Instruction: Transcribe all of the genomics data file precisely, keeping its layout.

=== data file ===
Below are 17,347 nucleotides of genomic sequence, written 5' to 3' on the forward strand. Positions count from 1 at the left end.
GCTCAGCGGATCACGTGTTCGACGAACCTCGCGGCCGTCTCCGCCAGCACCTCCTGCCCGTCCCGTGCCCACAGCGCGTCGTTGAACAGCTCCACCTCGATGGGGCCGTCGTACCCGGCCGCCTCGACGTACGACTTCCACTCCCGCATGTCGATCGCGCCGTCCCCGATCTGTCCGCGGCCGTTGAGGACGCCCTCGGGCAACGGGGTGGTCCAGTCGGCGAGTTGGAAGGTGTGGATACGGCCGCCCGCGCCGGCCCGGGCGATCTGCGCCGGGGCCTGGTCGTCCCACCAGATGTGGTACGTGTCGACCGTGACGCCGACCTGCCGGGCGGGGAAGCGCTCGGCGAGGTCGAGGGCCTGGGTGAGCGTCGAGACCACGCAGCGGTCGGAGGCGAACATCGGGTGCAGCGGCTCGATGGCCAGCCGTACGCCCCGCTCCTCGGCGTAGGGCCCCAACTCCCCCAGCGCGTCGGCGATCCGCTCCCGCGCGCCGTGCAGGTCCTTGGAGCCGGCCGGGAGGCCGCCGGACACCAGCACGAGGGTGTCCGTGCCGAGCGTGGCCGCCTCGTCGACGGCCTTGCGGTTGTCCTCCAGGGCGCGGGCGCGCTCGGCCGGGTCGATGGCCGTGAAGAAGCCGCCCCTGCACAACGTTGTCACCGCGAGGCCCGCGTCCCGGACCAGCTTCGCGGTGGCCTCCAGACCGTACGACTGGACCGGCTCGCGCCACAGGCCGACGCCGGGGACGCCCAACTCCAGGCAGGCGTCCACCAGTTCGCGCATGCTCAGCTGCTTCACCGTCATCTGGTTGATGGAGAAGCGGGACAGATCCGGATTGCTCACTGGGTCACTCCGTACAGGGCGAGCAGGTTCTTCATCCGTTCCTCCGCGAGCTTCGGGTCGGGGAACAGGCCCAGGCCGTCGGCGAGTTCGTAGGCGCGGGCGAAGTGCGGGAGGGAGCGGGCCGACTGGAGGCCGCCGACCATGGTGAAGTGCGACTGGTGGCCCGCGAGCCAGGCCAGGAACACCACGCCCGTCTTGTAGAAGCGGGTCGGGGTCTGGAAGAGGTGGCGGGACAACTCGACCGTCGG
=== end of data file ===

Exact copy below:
Below are 17,347 nucleotides of genomic sequence, written 5' to 3' on the forward strand. Positions count from 1 at the left end.
GCTCAGCGGATCACGTGTTCGACGAACCTCGCGGCCGTCTCCGCCAGCACCTCCTGCCCGTCCCGTGCCCACAGCGCGTCGTTGAACAGCTCCACCTCGATGGGGCCGTCGTACCCGGCCGCCTCGACGTACGACTTCCACTCCCGCATGTCGATCGCGCCGTCCCCGATCTGTCCGCGGCCGTTGAGGACGCCCTCGGGCAACGGGGTGGTCCAGTCGGCGAGTTGGAAGGTGTGGATACGGCCGCCCGCGCCGGCCCGGGCGATCTGCGCCGGGGCCTGGTCGTCCCACCAGATGTGGTACGTGTCGACCGTGACGCCGACCTGCCGGGCGGGGAAGCGCTCGGCGAGGTCGAGGGCCTGGGTGAGCGTCGAGACCACGCAGCGGTCGGAGGCGAACATCGGGTGCAGCGGCTCGATGGCCAGCCGTACGCCCCGCTCCTCGGCGTAGGGCCCCAACTCCCCCAGCGCGTCGGCGATCCGCTCCCGCGCGCCGTGCAGGTCCTTGGAGCCGGCCGGGAGGCCGCCGGACACCAGCACGAGGGTGTCCGTGCCGAGCGTGGCCGCCTCGTCGACGGCCTTGCGGTTGTCCTCCAGGGCGCGGGCGCGCTCGGCCGGGTCGATGGCCGTGAAGAAGCCGCCCCTGCACAACGTTGTCACCGCGAGGCCCGCGTCCCGGACCAGCTTCGCGGTGGCCTCCAGACCGTACGACTGGACCGGCTCGCGCCACAGGCCGACGCCGGGGACGCCCAACTCCAGGCAGGCGTCCACCAGTTCGCGCATGCTCAGCTGCTTCACCGTCATCTGGTTGATGGAGAAGCGGGACAGATCCGGATTGCTCACTGGGTCACTCCGTACAGGGCGAGCAGGTTCTTCATCCGTTCCTCCGCGAGCTTCGGGTCGGGGAACAGGCCCAGGCCGTCGGCGAGTTCGTAGGCGCGGGCGAAGTGCGGGAGGGAGCGGGCCGACTGGAGGCCGCCGACCATGGTGAAGTGCGACTGGTGGCCCGCGAGCCAGGCCAGGAACACCACGCCCGTCTTGTAGAAGCGGGTCGGGGTCTGGAAGAGGTGGCGGGACAACTCGACCGTCGG